Is performance art becoming too extreme?

ARTIST WITH BALLS ON RED SQUARE: an attempt at understanding the self-mutilation protest of Pyotr Pavlens By: Imaginary Museum Projects: News Tableaus (flickr)
ARTIST WITH BALLS ON RED SQUARE: an attempt at understanding the self-mutilation protest of Pyotr Pavlens By: Imaginary Museum Projects: News Tableaus (flickr)

“A naked artist, looking at his balls nailed to the Kremlin pavement, is a metaphor for the apathy, political indifference, and fatalism of contemporary Russian society.”

Or so says performance artist Pyotr Pavlensky on hammering a nail through his own scrotum to the floor of Red Square in his latest performance. He sat for two hours before police arrested him. Pavlensky now faces a possible five years in prison after being charged with hooliganism. Coincidentally this is the same charge that led to the imprisonment of the protest group Pussy Riot, whom Pavlensky previously supported by performing a piece in which he sewed his own mouth shut.

Last week’s piece, entitled Nail, may have achieved part of its goal and made headlines around the world but, more likely than not, in most cases it is not the artist’s ideologies being discussed but simply the fact that some Russian guy nailed his ballsack to the floor. A similar case is that of 19 year-old Clayton Pettet, whose latest planned performance deals with sexuality and the negative connotations that surround the concept of virginity. He says that his intention is to open a public dialogue centred around these ideas, but this might be wishful thinking on his part considering that piece in question consists entirely of the young artist having anal sex in front of an audience.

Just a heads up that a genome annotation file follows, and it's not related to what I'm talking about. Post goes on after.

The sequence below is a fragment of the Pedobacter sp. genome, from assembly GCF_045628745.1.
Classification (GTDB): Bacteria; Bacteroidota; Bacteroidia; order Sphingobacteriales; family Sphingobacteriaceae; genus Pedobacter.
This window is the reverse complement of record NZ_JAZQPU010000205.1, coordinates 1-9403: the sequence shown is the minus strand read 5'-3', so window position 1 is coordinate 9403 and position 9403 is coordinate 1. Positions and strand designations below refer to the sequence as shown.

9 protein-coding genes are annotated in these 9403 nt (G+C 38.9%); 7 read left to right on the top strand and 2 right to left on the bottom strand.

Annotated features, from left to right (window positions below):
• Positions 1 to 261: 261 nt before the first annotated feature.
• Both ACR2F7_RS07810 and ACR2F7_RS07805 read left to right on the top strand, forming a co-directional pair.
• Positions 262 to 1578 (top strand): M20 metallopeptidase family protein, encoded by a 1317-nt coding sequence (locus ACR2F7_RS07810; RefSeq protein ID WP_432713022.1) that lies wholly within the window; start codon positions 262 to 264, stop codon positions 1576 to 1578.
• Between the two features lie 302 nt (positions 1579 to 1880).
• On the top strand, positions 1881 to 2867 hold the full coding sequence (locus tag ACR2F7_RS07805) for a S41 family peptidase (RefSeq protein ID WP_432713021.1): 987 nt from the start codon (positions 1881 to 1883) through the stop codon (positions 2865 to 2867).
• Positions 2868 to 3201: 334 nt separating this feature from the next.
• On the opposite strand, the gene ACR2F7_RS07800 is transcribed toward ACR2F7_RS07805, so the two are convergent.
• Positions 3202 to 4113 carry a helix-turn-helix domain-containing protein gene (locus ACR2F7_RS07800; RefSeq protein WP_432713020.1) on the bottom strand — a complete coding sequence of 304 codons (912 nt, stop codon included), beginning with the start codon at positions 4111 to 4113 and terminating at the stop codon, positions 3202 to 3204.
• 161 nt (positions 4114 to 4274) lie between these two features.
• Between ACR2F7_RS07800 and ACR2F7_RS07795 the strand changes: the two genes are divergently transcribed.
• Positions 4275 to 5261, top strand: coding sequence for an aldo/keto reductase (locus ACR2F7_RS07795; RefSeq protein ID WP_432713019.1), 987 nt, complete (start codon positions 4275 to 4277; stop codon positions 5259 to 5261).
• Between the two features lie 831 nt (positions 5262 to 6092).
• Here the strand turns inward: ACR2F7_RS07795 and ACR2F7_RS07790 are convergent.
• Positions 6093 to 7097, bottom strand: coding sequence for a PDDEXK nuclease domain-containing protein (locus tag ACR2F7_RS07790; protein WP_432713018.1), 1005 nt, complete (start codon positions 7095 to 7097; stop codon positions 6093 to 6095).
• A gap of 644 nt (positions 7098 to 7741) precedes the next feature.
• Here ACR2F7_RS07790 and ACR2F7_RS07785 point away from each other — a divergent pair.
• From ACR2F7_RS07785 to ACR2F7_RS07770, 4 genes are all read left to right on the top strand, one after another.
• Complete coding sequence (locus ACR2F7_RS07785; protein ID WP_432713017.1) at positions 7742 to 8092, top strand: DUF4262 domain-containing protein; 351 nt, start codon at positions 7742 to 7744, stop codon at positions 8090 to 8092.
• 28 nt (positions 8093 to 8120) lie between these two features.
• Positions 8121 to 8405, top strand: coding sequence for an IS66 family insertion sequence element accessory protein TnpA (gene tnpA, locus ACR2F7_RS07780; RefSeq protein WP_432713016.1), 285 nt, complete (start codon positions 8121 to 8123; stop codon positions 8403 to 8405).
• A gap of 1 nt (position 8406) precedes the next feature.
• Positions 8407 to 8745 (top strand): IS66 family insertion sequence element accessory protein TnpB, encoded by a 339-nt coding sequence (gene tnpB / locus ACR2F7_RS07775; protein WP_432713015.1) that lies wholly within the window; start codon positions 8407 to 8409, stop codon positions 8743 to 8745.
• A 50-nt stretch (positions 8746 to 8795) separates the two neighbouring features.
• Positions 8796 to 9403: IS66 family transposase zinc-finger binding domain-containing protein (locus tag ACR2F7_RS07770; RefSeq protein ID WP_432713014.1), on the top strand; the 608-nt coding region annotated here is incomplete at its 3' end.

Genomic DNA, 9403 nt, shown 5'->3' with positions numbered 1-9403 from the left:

One of the problems with performances like these are that they are almost always less likely to draw attention to the intended causes and more likely to raise questions about the act itself. Many at this point might ask the question: is performance art becoming too extreme?
The answer is not a simple yes or no. When performance art becomes extreme, the often noble intentions of the artist become overshadowed and the message is lost amid the furore, and in some cases such as this one the artist is even arrested. However, perhaps the consequences could be thought of as a necessary evil; If Pyotr Pavlensky had chosen to express his views in a less brutal way he would not have been arrested, but he would almost certainly have remained a complete unknown. In this particular case the fact that the artist was arrested was probably the most important aspect in Pavlensky’s attempt to show Russia as a police state. His political views may be playing second fiddle to his genitals at the moment for most of the world but there are always those willing to listen, and somebody is always better than nobody.

Of course, Pavlensky is by no means the first to take his art to this level. Performance art has always been extreme and many artists were doing similar performances as early as the 1960s. Marina Abramovich, to take just one example, is no stranger to bleeding in front of an audience. In fact, many of the earliest of these types of self-punishing performance art were feminist. Perhaps this goes to show that if the message is important enough, only taking things to the extreme will suffice.

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